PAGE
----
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    The auditors are taking exception to the Contracting Officer contacting Contractors A and B and asking for pricing options and awarding them Regions 2, 3, and 6. They believe this violates the FAR prohibition on Sole Source Contracting or, at a minimum, shows the lack of competition. However, I believe the actions on the part of the Contracting Officer were appropriate given there had been no proposals received in response to the RFP for these Regions. There is nothing to suggest that issuing a new RFP would suddenly result in proposals for these Regions or new companies competing. However, I can't find anything in the FAR to support the actions taken by the Contracting Officer related to Regions 2, 3, and 6 to satisfy the auditors that the Contracting Officer did not behave inappropriately. Can you point me in the right direction? Where should I look in the FAR to support the actions taken by the Contracting Officer?


    Answer

    The statutorily directed (e.g., see 10 U.S.C. 2301-2337 and 41 U.S.C. 253) preference for the promotion and provision for “full and open competition” in soliciting offers and awarding Government contracts is not implemented in just one Part or Section of the Federal Acquisition Regulation (FAR) but rather in several different places in the FAR.  These several FAR sections also correspond to the several stages or phases of the procurement process.  In other words, to demonstrate compliance you might need to exam and evaluate compliance with several portions of the FAR (presuming that compliance is equal to “did not behave inappropriately”). 

    A non-exhaustive summary of FAR competition related portions are outlined in brief directly below.

    Market Research – FAR Part 10  FAR Part 10 requires agencies to “conduct market research appropriate to the circumstances” (§10.001(a)(2)) and to “use the results of market research to determine if sources capable of satisfying the agency’s requirements exists” (§10.001(a)(3)).
    Describing Agency Needs – FAR Part 11  FAR Part 11 requires that agencies “specify needs using market research in a manner designated to – (i) Promote full and open competition” (FAR §11.002(a)(1)). 
     
    Publicizing Contract Actions – FAR Part 5  FAR Part 5 requires the agencies to publicize proposed contract actions “in order to –  (a) Increase competition; (b) Broaden industry participation in meeting Government requirements; Assist small business concerns, . . . , in obtaining contracts and subcontracts.” FAR §5.002.   When read in conjunction with FAR §12.603, FAR §5.203(b), requires the “contracting officer to establish a solicitation response time that will afford potential offerors a reasonable opportunity to respond” to publicized solicitations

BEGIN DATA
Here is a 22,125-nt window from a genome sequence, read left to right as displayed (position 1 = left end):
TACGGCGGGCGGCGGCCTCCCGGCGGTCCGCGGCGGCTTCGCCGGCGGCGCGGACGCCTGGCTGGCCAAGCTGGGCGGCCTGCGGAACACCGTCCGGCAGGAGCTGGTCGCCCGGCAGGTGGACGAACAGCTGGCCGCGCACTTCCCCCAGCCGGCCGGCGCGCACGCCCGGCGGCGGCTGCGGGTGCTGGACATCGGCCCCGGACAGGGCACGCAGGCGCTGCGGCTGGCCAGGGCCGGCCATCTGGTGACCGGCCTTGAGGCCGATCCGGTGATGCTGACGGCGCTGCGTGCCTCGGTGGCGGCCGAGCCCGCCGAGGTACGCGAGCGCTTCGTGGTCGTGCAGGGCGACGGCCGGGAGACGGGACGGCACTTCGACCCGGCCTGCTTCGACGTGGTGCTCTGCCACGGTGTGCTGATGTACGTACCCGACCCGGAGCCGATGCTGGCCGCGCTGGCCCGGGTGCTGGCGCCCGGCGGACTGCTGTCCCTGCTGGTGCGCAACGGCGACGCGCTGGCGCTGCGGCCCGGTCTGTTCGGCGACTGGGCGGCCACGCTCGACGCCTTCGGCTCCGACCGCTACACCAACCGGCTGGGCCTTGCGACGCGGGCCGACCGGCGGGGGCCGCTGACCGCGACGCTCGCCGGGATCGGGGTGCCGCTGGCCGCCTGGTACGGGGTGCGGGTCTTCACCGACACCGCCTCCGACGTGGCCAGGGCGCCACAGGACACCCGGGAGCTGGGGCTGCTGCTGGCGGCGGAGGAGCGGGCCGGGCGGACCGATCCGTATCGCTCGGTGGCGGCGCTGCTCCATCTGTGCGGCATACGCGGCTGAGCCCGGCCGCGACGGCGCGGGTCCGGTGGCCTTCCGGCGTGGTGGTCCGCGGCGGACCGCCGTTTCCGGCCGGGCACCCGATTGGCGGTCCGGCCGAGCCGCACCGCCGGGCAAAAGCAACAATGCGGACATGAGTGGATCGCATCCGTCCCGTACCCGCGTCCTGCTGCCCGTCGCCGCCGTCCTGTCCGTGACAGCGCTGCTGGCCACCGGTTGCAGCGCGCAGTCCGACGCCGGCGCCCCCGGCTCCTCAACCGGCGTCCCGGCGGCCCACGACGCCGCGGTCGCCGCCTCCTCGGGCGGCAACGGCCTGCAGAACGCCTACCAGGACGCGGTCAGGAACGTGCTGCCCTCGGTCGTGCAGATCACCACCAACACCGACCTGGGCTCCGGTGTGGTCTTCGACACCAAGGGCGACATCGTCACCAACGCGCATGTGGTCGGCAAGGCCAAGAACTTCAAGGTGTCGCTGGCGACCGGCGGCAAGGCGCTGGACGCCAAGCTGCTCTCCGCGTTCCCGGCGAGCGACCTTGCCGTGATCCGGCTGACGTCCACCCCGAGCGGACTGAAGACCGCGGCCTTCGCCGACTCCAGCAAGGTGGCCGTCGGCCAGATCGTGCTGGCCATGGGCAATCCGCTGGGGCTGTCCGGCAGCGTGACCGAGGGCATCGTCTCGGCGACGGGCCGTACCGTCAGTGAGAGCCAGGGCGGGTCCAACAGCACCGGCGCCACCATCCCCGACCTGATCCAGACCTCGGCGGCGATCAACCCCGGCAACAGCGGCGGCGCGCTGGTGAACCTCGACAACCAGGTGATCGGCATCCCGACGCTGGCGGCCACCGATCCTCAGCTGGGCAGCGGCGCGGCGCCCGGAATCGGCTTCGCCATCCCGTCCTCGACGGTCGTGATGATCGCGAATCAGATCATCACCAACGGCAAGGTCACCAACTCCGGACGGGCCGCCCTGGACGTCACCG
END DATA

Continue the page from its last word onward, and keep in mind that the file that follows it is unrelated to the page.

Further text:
Competition Requirements – FAR Part 6  FAR Part 6 requires the promotion of full and open competition (FAR §6.101) and identifies a list of four competitive procedures that might be used: (a) Sealed bids; (b) Competitive proposals; (c ) Combination of competitive procedures; and (d) Other competitive procedures. (see FAR §6.102)
     
    With limited exceptions, contracting officers are to promote and provide for full and open competition in soliciting offers and awarding Government contracts (e.g., see FAR § 6.101.).  Further FAR requires a finding that conditions for stated exceptions to full and open competition be found before proceeding to limit competition (FAR §6.303).  
     
    Because the FAR requirements cited are primarily procedural albeit designed to encourage competition opportunities, it is certainly within the realm of reasonable possibility that the contracting officer might diligently perform the FAR required procedures, and yet not obtain numerous offers for a given requirement.   
    More specifically to the facts here, if the contracting officer could demonstrate regulatory and policy compliance at all the various stages of the procurement (i.e., market research, planning, source selection, etc.) at issue, the low number of offers received (only one offer for three requirements and no offers for the other three requirements) may not be attributable to inappropriate behavior, but rather to other market forces or outcome of less informed judgment.  The low number of offers received may actually be relevant evidence for justification for use of one or more of the seven exceptions to full and open competition at FAR §6.302-1 through §6.302-7.  Contracting without providing for full and open competition or full and open competition after exclusion of sources is a violation of statute, unless permitted by one of the exceptions in §6.302 (see FAR §6.301).  Where one of the exceptions is present and needs to be invoked, FAR §6.303 requires written reasoned justification before invoking the exceptions contained in §6.302. 

    In conclusion, here consideration should be given to compliance with the applicable competition related regulatory requirements at each of the stages of procurement.  Then to the necessity of documenting the justification for limiting award to only Contractor A and B, given the current information available, especially for the proposed contract actions that previously did not yield offers (Regions 2, 3, and 6).


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